5 Things Event Organisers love about Speakers

Erik Vermeulen


After spending 15 years on the global conference speaking circuit I’ve shared the platform with a variety of awesome speakers, bad speakers, arrogant speakers, and then some. There are 3 things that I believe are important for a speaker to know – their topic is one, but I only rate it 3rd. The first is to know the audience, and the second, to know what makes the Event Organiser and guys paying your bill happy. READ MORE

What's Up With Rubber Duc


Rubber Duc released a mashup of Ed Sheeran song covers on 12 September and the public are absolutely loving it. The song has gotten nearly 6 000 views in only 6 days! Their post on Facebook has been shared over 300 times and counting. Comments are flowing about how much everyone enjoys the African flair that Rubber Duc have put on the popular songs. READ MORE

The Capitals Announce Their Nationwide Tour


Upon first glance, The Capitals don’t take themselves too seriously, cracking jokes left, right and centre – because the only thing better than a good pun is a really bad one. And let’s face it; you can’t even start a sentence without a capital. READ MORE

The Importance of Good Entertainment​

Chris Forrest

Corporate events and the importance of having them is underrated, people don’t realize how effective a tool such an event can be.  Whether you’re looking to attract new business, cement relationships with your existing clients, educate your staff or boost team morale thereby increasing productivity, a successful corporate event has immense power. READ MORE

Step Away From My Baby and Put Down That Banana

Chris Forrest

Something that has always struck me as strange about the whole having-a-baby thing is how you lose your right to dignity and personal space. Suddenly it seems that the mom, baby and, in some cases, the dad become public property, with zero right to personal space, privacy or their own opinion on how the child should be raised. READ MORE

The Parenting Minefield

Warren Robertson

I don’t do anything these days without consulting the internet. I no longer prepare grocery lists, but instead look up recipes online then wander the aisles of my supermarket tracking down what they tell me to buy. Buying a toaster has become a three-day exercise in checking reviews vs prices to get the best deal, and I won’t spend an hour streaming a random film in case it’s bad choosing instead to spend an hour online reading movie reviews. It’s making life untenable. Perhaps the most confusing place for this is parenting. READ MORE

Slogans, Spur and Ritual Humiliation

Warren Robertson

This week I happened to walk into a furniture store with a friend of mine and overheard the sales-person answer the phone. “Hi Sam here. How can I make living easier?” he said, and I was immediately thrust back nearly twenty years to when I worked in a Spur, and the managers wanted me rap along to an insipid birthday song and throw secret tribe hand-signs at the kids. (It turns out, by the way, that when a kid is chewing, shredding, and dumping their colouring-in paper on the carpet, and you know it will take 11 hours to pick it out after he has gone, giving him the middle-finger can’t be explained away as being the sign of the extra secret tribe). READ MORE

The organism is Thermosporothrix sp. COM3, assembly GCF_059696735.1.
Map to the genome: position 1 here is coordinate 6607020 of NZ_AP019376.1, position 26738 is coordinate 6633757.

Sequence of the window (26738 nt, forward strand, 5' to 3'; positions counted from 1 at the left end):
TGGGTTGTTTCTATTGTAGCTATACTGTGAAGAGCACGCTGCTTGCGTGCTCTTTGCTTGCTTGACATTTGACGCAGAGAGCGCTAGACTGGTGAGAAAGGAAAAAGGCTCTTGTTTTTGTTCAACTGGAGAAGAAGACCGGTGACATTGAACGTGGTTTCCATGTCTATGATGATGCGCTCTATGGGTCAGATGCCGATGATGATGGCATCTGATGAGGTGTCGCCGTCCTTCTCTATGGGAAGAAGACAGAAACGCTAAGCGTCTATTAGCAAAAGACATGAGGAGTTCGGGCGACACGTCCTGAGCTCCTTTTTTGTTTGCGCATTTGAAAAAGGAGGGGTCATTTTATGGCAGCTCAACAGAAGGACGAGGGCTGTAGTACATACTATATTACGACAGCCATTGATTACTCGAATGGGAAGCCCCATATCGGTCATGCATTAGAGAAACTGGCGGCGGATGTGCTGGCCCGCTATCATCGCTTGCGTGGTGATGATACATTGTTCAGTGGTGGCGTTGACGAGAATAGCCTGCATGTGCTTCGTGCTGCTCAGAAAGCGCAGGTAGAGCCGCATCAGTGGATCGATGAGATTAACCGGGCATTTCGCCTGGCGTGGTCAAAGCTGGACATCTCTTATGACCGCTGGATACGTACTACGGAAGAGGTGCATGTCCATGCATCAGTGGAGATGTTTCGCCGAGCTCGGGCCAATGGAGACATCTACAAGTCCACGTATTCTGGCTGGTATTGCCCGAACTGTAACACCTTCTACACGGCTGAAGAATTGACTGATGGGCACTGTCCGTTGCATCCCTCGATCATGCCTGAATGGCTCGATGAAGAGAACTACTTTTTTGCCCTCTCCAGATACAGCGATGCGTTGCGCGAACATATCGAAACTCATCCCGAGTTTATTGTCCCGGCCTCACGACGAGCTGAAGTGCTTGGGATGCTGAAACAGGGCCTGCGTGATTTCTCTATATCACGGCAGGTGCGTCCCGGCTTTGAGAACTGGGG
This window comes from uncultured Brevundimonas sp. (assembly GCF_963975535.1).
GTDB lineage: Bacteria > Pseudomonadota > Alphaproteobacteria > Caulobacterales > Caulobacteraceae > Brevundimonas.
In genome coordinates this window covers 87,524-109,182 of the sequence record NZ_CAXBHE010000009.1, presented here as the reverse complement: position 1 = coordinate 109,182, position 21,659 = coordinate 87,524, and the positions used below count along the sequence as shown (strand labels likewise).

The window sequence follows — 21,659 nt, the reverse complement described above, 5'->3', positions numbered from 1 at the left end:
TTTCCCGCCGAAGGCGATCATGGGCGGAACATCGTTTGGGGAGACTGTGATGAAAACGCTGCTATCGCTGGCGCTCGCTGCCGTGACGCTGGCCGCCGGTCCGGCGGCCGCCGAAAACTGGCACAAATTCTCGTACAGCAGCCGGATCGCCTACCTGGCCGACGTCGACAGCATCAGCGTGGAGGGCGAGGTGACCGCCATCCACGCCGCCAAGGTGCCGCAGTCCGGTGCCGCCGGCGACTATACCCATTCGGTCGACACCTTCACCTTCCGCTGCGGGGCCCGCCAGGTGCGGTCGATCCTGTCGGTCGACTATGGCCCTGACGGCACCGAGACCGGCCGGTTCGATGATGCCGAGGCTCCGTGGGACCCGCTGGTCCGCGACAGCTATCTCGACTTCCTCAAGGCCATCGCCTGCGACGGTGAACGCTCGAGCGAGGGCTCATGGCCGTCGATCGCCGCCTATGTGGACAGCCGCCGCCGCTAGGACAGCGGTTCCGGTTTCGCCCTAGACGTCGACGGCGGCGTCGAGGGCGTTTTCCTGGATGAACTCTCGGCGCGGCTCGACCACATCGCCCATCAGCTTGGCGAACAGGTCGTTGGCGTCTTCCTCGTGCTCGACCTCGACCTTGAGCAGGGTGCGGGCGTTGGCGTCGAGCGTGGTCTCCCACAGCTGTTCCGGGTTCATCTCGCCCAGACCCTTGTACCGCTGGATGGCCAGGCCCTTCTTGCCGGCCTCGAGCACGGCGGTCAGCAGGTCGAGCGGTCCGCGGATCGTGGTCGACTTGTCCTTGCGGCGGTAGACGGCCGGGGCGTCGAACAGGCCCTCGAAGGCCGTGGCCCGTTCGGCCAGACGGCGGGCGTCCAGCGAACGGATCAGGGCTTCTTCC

Oh To Storm The Beach At Normandy

Warren Robertson

People don’t really ever think about the consequences of their actions. Every day all of us do things that may one day, unknown to us, cause untold misery to people of the future. For instance, did the neolithic cave person who first picked up a stick and started beating out the rhythm of a song ever consider that he was one day going to be responsible for Noot Vir Noot? Probably not. READ MORE

Lifetimes In One Place

Warren Robertson

Charity shops make me sad. Sectioned in small, out of the way complexes, they are stocked with boxes of unused donations and detail lives, and moments, that were once precious, but are now marked down to just R5. Edwardian wigs, a VHS titled “Diana: The People’s Princess”, pottery figures of once brightly coloured clowns, second-hand sex toys, a rhino horn ashtray, a taxidermied squirrel  – and this is only the stuff I brought in. READ MORE

How I Became Famous

Warren Robertson

Americans insist that one must “fake it to make it”. As a professional comedian, this is quite likely good advice. Some of the worst entertainers I know have made it to television, magazines and glory simply through putting up big signs with their faces on, buying a hundred thousand Twitter followers and telling anyone who will listen that they are talented, but I am not built that way. I was brought up to learn that boasting was uncouth and as such would far rather be at home watching Netflix than strutting a red carpet dressed in meat. READ MORE